The southern African nation introduced a law early this year saying 51 percent of firms worth over $500,000 should be owned by black Zimbabweans but accepted that most sectors, especially the capital-intensive mining industry, will take time to get there. [ID:nLDE68F0QB
Fourteen committees set up to determine minimum initial local ownership thresholds for various sectors had now finished their work, Saviour Kasukuwere, Minister of Youth Development, Indigenisation and Empowerment said.
"We will review them and publish them before the end of the month," he told Reuters on the sidelines of an investment conference in South Africa’s commercial capital.
"We are moving. We need to bring about certainty. We can’t keep people hanging there."
This year, Zimbabwe’s stock market has failed to build on the strong gains it posted immediately after the government scrapped the worthless Zimbabwean dollar in favour of U.S. dollars in February 2009.
The lacklustre performance — in contrast to other frontier African equity markets — has been widely blamed on concerns the indigenisation act was an attempt by cronies of President Robert Mugabe to get their hands on foreign-owned assets.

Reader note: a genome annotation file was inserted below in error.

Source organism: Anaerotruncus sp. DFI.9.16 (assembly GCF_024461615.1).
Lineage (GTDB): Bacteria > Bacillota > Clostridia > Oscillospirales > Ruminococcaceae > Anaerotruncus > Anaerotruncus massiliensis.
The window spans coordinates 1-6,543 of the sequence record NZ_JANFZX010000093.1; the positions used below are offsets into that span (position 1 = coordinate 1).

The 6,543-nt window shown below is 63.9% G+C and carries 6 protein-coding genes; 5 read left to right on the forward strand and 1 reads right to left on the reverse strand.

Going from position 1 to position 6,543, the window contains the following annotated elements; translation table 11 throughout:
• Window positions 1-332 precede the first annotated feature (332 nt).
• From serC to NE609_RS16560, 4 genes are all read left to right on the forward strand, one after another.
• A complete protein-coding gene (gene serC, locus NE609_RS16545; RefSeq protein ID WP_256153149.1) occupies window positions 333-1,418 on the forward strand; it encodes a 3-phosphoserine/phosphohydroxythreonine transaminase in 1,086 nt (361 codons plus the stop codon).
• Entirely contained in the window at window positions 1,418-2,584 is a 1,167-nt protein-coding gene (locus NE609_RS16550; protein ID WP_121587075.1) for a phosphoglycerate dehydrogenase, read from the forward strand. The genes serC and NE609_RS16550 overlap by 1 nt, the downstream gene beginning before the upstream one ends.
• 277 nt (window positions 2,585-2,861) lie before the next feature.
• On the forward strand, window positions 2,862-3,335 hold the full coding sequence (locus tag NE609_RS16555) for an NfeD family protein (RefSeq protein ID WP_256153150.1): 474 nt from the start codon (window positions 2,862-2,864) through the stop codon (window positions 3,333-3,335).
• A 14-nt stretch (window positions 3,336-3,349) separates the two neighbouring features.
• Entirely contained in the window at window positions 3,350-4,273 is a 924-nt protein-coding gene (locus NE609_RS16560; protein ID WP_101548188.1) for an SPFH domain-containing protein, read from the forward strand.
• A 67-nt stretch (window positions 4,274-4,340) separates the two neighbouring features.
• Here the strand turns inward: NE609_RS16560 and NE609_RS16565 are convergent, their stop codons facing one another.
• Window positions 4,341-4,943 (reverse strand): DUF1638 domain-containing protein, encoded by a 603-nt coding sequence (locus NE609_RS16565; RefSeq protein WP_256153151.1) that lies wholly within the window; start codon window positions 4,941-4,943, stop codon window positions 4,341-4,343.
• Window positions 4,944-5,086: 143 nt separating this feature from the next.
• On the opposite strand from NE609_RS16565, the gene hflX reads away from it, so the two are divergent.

The uncertainty has also deterred the billions of dollars of foreign investment required to rebuild the economy after a decade of disastrous mismanagement under Mugabe’s ZANU-PF administration.
Mugabe told Reuters in an interview in September that he would press ahead with plans to transfer control of foreign firms — including mines and banks — to local blacks.
Kasukuwere sought to allay those external fears, saying the bill was simply addressing the unresolved economic imbalances left by decades of white minority rule, and would ultimately create a stable and fair economy and society.
"This is not about nationalisation or expropriation of businesses. This act is to bring our people on board the economy," he said.
"We accept foreign direct investment is critical in getting our economy to work. But it is necessary to balance foreign interests and the aspirations of our people." (Editing by Jon Herskovitz)